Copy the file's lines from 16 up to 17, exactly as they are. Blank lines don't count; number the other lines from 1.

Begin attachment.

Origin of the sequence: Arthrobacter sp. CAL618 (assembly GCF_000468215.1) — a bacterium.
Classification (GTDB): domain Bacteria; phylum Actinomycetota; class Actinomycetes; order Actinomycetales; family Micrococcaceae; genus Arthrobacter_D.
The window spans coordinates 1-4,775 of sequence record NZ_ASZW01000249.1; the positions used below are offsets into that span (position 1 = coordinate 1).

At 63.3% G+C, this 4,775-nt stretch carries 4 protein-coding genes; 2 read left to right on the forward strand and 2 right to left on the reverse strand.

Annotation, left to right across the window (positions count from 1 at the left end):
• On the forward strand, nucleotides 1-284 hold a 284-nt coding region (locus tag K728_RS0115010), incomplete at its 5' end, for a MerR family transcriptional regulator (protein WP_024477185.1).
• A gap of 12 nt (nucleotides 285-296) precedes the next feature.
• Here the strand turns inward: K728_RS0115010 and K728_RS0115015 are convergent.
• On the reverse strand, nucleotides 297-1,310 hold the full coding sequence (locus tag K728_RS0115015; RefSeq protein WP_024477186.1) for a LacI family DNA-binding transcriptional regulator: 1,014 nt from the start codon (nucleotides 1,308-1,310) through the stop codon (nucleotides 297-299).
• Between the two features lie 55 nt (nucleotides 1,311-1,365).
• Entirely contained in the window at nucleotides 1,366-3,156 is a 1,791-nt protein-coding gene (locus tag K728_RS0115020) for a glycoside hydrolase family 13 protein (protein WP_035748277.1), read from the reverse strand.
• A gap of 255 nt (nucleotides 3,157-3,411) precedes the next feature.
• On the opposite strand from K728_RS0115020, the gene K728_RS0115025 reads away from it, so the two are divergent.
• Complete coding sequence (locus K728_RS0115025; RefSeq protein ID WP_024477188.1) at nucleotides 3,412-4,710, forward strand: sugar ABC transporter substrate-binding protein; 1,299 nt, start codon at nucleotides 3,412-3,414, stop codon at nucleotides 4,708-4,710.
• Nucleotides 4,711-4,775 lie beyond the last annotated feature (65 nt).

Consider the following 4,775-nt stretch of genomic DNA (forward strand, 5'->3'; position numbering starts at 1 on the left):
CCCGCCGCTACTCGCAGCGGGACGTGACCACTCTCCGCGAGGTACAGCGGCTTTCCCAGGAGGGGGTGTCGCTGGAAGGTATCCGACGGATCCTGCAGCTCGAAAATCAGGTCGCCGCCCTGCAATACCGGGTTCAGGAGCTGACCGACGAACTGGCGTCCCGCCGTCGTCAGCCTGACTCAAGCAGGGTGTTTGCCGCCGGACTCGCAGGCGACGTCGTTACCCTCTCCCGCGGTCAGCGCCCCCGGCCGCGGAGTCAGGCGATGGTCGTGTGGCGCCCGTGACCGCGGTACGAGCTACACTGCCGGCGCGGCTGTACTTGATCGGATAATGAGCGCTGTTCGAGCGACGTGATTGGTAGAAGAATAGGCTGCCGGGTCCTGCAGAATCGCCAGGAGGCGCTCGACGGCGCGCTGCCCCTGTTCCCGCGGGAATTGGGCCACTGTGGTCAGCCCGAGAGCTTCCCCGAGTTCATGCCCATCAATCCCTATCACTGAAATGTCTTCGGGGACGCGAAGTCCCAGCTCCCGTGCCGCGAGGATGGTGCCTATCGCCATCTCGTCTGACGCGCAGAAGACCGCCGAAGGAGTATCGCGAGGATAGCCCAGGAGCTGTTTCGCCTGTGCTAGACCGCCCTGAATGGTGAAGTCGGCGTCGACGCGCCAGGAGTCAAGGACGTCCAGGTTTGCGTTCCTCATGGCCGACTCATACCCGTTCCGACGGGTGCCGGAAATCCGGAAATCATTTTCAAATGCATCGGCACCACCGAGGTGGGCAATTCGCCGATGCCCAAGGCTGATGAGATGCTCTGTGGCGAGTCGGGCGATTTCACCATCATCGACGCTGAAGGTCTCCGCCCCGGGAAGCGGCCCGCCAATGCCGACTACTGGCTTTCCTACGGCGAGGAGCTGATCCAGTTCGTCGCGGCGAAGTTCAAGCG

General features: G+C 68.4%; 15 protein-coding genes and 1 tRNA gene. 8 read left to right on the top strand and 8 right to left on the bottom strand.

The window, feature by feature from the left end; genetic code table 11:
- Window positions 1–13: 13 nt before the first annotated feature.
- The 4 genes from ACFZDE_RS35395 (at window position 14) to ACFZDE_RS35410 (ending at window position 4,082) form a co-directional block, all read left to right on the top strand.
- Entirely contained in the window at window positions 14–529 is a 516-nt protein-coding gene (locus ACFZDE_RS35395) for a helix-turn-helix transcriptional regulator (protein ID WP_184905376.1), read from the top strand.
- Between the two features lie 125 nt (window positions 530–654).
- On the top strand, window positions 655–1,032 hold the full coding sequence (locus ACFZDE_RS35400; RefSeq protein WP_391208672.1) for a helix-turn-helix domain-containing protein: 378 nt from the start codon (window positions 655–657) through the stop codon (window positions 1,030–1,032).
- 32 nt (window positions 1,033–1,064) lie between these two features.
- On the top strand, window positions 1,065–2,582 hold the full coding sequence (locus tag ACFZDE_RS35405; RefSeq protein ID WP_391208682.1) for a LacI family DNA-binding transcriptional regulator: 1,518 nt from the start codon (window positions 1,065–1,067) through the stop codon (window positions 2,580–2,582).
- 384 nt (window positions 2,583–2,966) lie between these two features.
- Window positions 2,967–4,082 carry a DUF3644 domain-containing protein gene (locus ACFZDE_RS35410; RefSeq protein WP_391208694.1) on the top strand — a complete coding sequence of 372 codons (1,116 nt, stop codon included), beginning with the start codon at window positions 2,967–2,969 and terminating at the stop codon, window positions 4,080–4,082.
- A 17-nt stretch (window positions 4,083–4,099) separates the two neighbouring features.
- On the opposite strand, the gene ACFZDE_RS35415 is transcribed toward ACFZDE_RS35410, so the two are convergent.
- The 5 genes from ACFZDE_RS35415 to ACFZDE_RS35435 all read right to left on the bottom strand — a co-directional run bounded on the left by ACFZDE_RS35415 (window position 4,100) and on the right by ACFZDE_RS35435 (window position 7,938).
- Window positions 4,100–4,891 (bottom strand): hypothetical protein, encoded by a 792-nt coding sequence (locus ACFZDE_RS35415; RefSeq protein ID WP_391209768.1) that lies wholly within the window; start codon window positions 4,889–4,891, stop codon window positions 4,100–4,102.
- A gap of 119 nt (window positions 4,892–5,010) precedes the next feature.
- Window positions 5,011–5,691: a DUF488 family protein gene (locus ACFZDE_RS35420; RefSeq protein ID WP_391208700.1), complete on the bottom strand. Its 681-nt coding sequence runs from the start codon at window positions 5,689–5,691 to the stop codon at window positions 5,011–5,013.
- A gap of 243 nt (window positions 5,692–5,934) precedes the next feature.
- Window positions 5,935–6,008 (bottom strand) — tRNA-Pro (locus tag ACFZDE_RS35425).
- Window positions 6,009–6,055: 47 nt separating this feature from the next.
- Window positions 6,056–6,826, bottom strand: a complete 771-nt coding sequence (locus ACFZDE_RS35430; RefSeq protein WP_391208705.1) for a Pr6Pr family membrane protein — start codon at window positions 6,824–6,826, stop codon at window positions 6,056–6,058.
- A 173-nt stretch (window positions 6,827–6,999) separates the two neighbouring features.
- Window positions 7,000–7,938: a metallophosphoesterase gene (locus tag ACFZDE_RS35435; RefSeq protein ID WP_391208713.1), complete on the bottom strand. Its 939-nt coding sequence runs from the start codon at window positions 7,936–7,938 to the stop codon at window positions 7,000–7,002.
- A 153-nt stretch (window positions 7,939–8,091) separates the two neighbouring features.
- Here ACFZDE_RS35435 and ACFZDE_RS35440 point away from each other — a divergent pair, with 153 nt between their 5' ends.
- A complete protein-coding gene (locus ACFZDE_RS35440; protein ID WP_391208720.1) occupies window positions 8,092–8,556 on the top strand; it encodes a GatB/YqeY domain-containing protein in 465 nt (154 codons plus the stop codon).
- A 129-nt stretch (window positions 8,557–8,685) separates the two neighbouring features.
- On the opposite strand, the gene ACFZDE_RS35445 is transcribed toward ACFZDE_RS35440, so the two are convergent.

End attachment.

Consider the following 4,775-nt stretch of genomic DNA (forward strand, 5'->3'; position numbering starts at 1 on the left):
CCCGCCGCTACTCGCAGCGGGACGTGACCACTCTCCGCGAGGTACAGCGGCTTTCCCAGGAGGGGGTGTCGCTGGAAGGTATCCGACGGATCCTGCAGCTCGAAAATCAGGTCGCCGCCCTGCAATACCGGGTTCAGGAGCTGACCGACGAACTGGCGTCCCGCCGTCGTCAGCCTGACTCAAGCAGGGTGTTTGCCGCCGGACTCGCAGGCGACGTCGTTACCCTCTCCCGCGGTCAGCGCCCCCGGCCGCGGAGTCAGGCGATGGTCGTGTGGCGCCCGTGACCGCGGTACGAGCTACACTGCCGGCGCGGCTGTACTTGATCGGATAATGAGCGCTGTTCGAGCGACGTGATTGGTAGAAGAATAGGCTGCCGGGTCCTGCAGAATCGCCAGGAGGCGCTCGACGGCGCGCTGCCCCTGTTCCCGCGGGAATTGGGCCACTGTGGTCAGCCCGAGAGCTTCCCCGAGTTCATGCCCATCAATCCCTATCACTGAAATGTCTTCGGGGACGCGAAGTCCCAGCTCCCGTGCCGCGAGGATGGTGCCTATCGCCATCTCGTCTGACGCGCAGAAGACCGCCGAAGGAGTATCGCGAGGATAGCCCAGGAGCTGTTTCGCCTGTGCTAGACCGCCCTGAATGGTGAAGTCGGCGTCGACGCGCCAGGAGTCAAGGACGTCCAGGTTTGCGTTCCTCATGGCCGACTCATACCCGTTCCGACGGGTGCCGGAAATCCGGAAATCATTTTCAAATGCATCGGCACCACCGAGGTGGGCAATTCGCCGATGCCCAAGGCTGATGAGATGCTCTGTGGCGAGTCGGGCGATTTCACCATCATCGACGCTGAAGGTCTCCGCCCCGGGAAGCGGCCCGCCAATGCCGACTACTGGCTTTCCTACGGCGAGGAGCTGATCCAGTTCGTCGCGGCGAAGTTCAAGCG